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The Online Seller’s Guide to USPS Shipping Rates for 2019


USPS United States Postal ServiceThe USPS filed its shipping rates for 2019, and it’s making some drastic changes that will impact online sellers. It’s not an across-the-board rate change, so some sellers will be impacted more than others, depending on what kinds of packages they’re shipping, how far their packages are going, and which services they use.

The impact for online marketplace sellers is magnified because sellers pay commission fees on selling price plus shipping costs – built-in fee increases for eBay and Etsy every year without them having to announce fee hikes!

Readers have already voiced concern in the EcommerceBytes Blog over the proposal to change First Class Package Service (FCPS) to zone-based pricing, with sellers in the middle of the country being impacted less than those on the coasts.

Not only are costs and complexity a concern, but some sellers said they will have to manually edit their ecommerce listings to reflect the new zone-based pricing.

As a reminder when reviewing changes: “Retail” prices are the rates you get when you visit the Post Office (or its Click N Ship online tool) to purchase your postage, while “Commercial” prices are rates you get when you purchase postage online through an approved provider.

First Class Package Service: Headed to the Zone
The USPS positions First-Class Package Service (FCPS) as a lightweight (less than one pound) offering primarily used by businesses for fulfillment purposes. Currently it only matters how much a package weighs to determine its cost, but under the proposed 2019 rates, it will also matter how far the package is travelling.

Zone 1 is within the same areas as the shipper, and Zone 8 is the farthest distance – coast-to-coast shipping – and therefore, the most expensive.

Overall, First-Class Package Service prices will increase 12.3 percent next year, with a 13.3 percent increase for FCPS-Retail and an 11.9 percent increase for FCPS-Commercial.

We found it helpful to look at the chart Stamps.com compiled last year showing 2018 rates for FCPS Commercial Base pricing, which are still in effect. You can see that a 1-ounce package currently costs $2.66, no matter where it’s going, while a package weighing 15.999 ounces currently costs $4.94 no matter its destination.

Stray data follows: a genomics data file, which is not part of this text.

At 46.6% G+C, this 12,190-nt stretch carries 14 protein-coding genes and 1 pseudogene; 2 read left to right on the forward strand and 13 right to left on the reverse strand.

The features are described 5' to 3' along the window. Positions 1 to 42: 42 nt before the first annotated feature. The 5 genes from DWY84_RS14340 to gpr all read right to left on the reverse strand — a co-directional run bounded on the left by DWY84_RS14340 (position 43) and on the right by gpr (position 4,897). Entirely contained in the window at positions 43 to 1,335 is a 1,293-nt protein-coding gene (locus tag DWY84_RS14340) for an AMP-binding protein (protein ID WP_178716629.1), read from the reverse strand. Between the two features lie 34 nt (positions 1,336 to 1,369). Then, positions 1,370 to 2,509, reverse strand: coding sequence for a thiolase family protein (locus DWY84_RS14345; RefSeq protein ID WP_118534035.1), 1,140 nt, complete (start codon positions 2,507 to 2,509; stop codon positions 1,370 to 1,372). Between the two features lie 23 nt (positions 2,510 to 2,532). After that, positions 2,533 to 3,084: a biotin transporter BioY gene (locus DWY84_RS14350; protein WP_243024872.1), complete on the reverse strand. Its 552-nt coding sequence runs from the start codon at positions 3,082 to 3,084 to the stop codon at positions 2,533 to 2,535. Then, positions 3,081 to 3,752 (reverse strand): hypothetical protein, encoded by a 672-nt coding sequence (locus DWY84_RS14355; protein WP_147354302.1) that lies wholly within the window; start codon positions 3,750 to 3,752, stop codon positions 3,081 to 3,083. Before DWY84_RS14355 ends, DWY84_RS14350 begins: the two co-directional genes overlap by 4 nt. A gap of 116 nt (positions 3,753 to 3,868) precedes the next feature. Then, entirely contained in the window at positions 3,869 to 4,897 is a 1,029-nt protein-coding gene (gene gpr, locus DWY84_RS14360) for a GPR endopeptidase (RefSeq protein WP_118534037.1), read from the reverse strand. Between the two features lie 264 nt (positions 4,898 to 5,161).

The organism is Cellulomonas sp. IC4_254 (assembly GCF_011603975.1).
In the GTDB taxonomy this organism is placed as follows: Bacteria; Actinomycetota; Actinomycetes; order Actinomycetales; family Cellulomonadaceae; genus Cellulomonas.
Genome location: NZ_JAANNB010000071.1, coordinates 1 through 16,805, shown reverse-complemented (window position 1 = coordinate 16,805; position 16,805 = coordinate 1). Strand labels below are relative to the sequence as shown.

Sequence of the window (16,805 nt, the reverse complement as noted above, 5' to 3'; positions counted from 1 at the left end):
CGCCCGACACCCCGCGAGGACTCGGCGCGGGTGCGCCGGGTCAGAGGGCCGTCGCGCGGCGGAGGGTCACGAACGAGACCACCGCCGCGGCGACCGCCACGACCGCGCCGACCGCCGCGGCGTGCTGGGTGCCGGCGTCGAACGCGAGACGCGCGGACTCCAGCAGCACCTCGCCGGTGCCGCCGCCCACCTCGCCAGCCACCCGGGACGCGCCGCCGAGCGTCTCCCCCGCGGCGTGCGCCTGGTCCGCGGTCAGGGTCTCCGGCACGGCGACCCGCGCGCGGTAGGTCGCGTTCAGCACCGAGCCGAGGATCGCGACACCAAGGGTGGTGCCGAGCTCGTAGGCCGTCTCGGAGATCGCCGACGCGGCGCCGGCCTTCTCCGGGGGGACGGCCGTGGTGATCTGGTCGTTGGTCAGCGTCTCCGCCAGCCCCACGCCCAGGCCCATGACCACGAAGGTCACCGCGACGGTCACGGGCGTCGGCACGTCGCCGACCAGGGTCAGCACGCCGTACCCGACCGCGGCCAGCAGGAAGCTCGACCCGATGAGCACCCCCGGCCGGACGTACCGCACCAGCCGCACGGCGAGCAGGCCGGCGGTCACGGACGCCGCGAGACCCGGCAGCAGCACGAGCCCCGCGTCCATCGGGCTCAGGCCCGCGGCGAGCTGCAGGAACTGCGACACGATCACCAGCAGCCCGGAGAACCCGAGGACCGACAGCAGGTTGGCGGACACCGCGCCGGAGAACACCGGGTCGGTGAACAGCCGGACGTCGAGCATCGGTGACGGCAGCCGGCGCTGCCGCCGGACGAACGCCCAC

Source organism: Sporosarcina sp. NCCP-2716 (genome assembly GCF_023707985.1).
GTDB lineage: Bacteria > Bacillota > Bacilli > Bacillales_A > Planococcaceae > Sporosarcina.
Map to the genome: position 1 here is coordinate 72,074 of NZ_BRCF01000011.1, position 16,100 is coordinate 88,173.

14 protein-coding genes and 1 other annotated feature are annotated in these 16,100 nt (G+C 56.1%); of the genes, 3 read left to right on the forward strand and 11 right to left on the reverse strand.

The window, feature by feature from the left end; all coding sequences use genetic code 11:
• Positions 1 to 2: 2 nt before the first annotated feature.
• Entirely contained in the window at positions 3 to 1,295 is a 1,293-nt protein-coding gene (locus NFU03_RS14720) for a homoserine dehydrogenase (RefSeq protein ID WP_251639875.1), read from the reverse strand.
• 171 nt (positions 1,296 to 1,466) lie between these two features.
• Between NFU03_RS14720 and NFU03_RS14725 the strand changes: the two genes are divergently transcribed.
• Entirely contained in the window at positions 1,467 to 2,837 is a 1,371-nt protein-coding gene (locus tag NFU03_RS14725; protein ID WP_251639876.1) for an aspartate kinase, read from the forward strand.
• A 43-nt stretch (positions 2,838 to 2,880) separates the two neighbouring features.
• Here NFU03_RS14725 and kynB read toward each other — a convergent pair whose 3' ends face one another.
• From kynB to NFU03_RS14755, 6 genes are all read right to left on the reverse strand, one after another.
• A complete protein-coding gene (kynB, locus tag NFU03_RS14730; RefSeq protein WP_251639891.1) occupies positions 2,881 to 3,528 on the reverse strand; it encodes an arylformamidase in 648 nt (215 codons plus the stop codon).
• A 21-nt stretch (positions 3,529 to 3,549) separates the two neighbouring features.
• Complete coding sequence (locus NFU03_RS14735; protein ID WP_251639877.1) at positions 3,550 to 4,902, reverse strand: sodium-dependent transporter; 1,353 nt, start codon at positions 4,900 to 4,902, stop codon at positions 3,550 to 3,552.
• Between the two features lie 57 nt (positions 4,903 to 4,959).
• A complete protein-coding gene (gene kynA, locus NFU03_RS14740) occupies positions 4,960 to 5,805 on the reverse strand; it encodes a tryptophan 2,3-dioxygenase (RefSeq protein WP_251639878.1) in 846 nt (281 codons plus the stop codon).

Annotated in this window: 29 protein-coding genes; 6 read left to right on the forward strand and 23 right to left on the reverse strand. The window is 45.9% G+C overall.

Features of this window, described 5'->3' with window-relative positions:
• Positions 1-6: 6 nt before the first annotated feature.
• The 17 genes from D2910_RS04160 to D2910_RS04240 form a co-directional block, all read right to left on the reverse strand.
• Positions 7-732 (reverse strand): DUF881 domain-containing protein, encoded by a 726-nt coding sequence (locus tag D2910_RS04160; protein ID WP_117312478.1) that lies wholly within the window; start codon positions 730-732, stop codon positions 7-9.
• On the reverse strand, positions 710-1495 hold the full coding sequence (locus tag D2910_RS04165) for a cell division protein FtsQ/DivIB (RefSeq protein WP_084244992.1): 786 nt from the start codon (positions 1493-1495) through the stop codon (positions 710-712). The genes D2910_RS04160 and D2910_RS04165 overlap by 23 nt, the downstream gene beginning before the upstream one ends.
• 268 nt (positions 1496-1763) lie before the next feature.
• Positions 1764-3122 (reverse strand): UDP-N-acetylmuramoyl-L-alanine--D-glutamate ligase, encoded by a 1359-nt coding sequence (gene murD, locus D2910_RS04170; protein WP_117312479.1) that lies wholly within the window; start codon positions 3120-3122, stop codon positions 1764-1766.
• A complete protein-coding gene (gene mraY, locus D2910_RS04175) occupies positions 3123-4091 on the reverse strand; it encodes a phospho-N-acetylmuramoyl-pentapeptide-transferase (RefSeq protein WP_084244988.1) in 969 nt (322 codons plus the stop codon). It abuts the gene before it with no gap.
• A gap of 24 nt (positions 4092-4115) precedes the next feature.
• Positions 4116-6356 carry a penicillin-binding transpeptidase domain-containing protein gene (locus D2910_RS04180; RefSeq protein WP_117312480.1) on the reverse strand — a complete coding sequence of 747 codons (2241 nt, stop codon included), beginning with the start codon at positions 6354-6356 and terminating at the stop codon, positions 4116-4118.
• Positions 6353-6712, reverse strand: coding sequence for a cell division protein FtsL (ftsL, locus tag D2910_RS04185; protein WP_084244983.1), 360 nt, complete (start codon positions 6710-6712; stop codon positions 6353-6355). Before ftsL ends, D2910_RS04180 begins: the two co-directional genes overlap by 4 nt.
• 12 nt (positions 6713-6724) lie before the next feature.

Looking at the proposed rates for 2019, that 1-ounce package would still cost $2.66 for Zones 1 and 2 next year, but it would cost $3.09 for Zone 8.

We got bleary-eyed comparing the current (weight-only) rates with the proposed zone-based rates, but Eric Nash of Stamps.com did some analysis to help us put the changes in perspective. He said Zone 8, which applies to packages going all the way across the country in either direction – is seeing a significant Commercial rate increase (up 43 cents for 1 ounce, up $1.43 for 13 ounces).

For no reason we could fathom, 13-ounce packages will be impacted the most, according to Nash. Yet at the same time, he noted that packages weighing between 15 to 15.999 ounces will see a smaller increase. For example, as mentioned above, a 13-ounce package to Zone 8 would cost an extra $1.43 in 2019. However, a 15.999-ounce package to Zone 8 would rise by 59 cents.

Obviously this added complexity makes it difficult for sellers to determine the exact impact of the 2019 rate changes.

A Silver Lining?
There is a silver lining, however, according to Krish Iyer of ShipStation: zone-based rates makes it easier for sellers to compare rates across services and across carriers.

“This means that sellers would be able to make “apples to apples” comparisons between First-Class Package Service, Priority Mail, and the competitive offerings of other carriers since you then have essentially the same zones and transits that can be compared all at once. A zone-based pricing model then also means that sellers will “cherry pick” certain zones for First-Class Package Service where the cost versus transit time is low versus other services, based on the needs of the recipient purchasing their product.”

Iyer said it was important to know which services to use based on a delivery NEED versus a “knee-jerk” reaction of using a default service level.

“A yearly cost increase/general rate increase (GRI) is an excellent time to look at your specific shipping needs and determine the right mix of carrier services,” he said, “which include not only transportation/shipping costs but also packaging and technologies used.”

Priority Mail: Be Sure to Buy Online